YC-backed Brave Care raises $5 million for pediatric urgent care clinics

Brave Care, the YC-backed urgent care clinic for kids, has today announced the close of a $5 million seed round of funding.

The company graduated out of the recent batch of Y Combinator companies but sat out of demo day because this round was already oversubscribed, according to co-founder Darius Monsef.

Investors that participated in the round include Sesame Street (via their partnership with VC Collaborative Fund), Greycroft, Refactor, Fifty Years, Indicator Ventures, and Founder’s Co-op.

Portland-based Brave Care launched in July with the goal of creating a pediatric-focused urgent care clinic that could both serve companies and save them from spending thousands of dollars on visits to the emergency room.

In 2015, there were approximately 30 million pediatric emergency room visits in the United States — 96.7% of them were treat-and-release visits.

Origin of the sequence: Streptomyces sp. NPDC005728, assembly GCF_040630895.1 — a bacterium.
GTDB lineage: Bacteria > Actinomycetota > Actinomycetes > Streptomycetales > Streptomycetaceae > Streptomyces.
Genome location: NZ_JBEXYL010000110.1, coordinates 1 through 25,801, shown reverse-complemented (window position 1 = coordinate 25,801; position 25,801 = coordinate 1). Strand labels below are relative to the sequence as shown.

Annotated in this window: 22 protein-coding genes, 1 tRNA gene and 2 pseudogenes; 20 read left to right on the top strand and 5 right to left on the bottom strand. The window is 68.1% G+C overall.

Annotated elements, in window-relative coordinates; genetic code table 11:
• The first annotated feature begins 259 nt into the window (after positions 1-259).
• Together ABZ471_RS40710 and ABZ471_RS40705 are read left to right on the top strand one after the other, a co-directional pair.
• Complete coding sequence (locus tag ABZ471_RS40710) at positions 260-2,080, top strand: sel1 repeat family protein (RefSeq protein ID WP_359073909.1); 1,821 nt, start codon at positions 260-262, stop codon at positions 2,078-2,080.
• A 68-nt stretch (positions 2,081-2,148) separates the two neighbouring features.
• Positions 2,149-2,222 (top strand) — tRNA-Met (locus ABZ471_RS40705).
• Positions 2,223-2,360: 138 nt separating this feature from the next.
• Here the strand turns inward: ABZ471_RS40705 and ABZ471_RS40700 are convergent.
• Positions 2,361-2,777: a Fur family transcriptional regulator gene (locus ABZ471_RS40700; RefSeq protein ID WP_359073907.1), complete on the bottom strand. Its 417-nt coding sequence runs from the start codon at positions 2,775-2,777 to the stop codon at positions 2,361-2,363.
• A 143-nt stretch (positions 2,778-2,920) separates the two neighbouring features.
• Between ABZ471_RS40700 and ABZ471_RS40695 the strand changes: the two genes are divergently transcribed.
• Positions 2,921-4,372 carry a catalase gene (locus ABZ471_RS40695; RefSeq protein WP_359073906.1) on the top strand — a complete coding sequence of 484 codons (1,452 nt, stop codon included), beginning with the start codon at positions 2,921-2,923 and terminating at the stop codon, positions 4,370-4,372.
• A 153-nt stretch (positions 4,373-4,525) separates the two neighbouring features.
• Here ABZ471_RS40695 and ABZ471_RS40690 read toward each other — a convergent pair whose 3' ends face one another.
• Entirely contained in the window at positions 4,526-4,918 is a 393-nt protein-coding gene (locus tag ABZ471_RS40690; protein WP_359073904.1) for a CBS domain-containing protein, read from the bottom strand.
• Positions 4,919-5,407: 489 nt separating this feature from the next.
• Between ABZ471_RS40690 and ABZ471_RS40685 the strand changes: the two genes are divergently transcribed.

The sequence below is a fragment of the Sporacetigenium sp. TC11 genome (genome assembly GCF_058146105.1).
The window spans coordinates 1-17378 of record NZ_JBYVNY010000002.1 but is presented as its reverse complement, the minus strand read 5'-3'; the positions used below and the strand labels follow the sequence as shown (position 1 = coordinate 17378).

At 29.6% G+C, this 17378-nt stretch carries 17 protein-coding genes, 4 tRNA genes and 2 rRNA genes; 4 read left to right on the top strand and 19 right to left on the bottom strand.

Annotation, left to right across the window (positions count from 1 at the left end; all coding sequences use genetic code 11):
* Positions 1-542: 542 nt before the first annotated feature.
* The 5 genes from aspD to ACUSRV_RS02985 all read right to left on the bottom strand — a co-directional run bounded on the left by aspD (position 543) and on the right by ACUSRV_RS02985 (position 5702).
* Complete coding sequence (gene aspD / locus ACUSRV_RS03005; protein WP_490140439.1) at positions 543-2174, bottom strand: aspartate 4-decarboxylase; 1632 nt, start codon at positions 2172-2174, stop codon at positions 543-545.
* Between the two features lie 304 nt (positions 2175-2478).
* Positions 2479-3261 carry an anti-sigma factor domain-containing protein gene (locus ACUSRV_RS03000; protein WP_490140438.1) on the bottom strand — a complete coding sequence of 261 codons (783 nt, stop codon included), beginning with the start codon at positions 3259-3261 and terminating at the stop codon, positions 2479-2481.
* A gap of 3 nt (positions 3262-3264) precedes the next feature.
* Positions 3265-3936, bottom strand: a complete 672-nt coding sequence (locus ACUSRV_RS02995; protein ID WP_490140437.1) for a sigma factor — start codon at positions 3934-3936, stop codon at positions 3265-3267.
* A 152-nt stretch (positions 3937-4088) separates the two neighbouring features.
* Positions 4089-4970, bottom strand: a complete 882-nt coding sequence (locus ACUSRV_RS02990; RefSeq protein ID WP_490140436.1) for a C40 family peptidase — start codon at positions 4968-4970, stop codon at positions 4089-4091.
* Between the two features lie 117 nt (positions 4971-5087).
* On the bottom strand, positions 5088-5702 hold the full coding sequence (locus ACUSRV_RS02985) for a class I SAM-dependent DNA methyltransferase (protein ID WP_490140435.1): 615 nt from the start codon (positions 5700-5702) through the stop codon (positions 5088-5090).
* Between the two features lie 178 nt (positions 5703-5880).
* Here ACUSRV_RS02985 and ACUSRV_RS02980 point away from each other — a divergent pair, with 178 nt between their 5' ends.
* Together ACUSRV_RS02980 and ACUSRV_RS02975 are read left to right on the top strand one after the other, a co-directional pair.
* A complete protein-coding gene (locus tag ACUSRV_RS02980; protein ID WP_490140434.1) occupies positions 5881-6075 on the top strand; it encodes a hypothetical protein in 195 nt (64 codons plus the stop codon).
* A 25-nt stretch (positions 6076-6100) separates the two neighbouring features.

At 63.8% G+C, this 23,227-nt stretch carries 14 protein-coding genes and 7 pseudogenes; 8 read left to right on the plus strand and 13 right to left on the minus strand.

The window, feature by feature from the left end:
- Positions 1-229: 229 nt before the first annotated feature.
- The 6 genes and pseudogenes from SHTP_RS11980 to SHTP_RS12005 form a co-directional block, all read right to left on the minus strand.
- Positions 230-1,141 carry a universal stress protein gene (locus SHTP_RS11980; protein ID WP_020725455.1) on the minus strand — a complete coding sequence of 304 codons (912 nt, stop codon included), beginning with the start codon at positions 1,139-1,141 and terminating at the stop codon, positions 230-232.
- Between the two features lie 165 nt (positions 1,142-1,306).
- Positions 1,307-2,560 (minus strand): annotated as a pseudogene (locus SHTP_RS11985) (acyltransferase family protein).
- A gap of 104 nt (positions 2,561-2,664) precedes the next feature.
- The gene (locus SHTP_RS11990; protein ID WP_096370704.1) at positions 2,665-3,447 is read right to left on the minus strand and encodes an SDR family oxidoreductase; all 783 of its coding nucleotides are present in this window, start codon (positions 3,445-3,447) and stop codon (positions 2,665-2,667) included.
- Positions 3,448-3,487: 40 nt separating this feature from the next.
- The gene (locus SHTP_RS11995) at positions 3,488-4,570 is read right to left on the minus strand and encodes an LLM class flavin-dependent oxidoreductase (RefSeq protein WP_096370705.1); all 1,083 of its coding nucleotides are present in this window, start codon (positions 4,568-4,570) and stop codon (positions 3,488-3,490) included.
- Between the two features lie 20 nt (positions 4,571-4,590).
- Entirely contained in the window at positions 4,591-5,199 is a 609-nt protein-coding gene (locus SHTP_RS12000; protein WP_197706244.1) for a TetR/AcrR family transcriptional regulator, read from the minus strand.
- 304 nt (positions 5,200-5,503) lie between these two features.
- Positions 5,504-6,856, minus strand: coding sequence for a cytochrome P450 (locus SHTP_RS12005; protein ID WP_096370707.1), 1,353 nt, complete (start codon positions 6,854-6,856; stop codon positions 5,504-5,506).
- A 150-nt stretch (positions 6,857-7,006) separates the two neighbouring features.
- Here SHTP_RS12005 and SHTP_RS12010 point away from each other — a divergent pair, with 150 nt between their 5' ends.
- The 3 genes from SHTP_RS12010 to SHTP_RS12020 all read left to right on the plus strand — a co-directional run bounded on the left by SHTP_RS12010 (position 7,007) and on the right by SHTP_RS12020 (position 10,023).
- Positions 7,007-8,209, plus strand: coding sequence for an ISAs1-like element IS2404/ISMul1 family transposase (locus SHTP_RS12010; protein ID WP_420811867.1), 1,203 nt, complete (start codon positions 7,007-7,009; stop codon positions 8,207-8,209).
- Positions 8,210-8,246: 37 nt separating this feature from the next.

Brave Care wants to be there for parents and kids when the situation calls for something in-between their regular doctor and the emergency room.

The facility was built specifically for children. The waiting rooms are kid-friendly, the instruments in the patient rooms are kid-sized and the general philosophy behind Brave Care focuses on taking extra time to clarify the diagnosis and the treatment options clearly and patiently to parents.

The company also has plans to introduce a triage tool that walks parents through symptoms and helps them decide if they should head to an urgent care clinic or straight to the emergency room.

The funding will allow Brave Care to build out a new electronic health records system that would streamline check-in, foster communication with parents during and after a visit and help physicians and nurses spend more time focused on the patient and less time typing notes on their computers.

“We can’t build a tech-enabled health care business on someone else’s platform,” said Monsef.

Moreover, Brave Care will use the funding to open new, more lightweight facilities in the Portland area that can act as spokes to the main hub facility, where the company has expensive but not oft-used equipment like an X-ray machine or a full-service lab.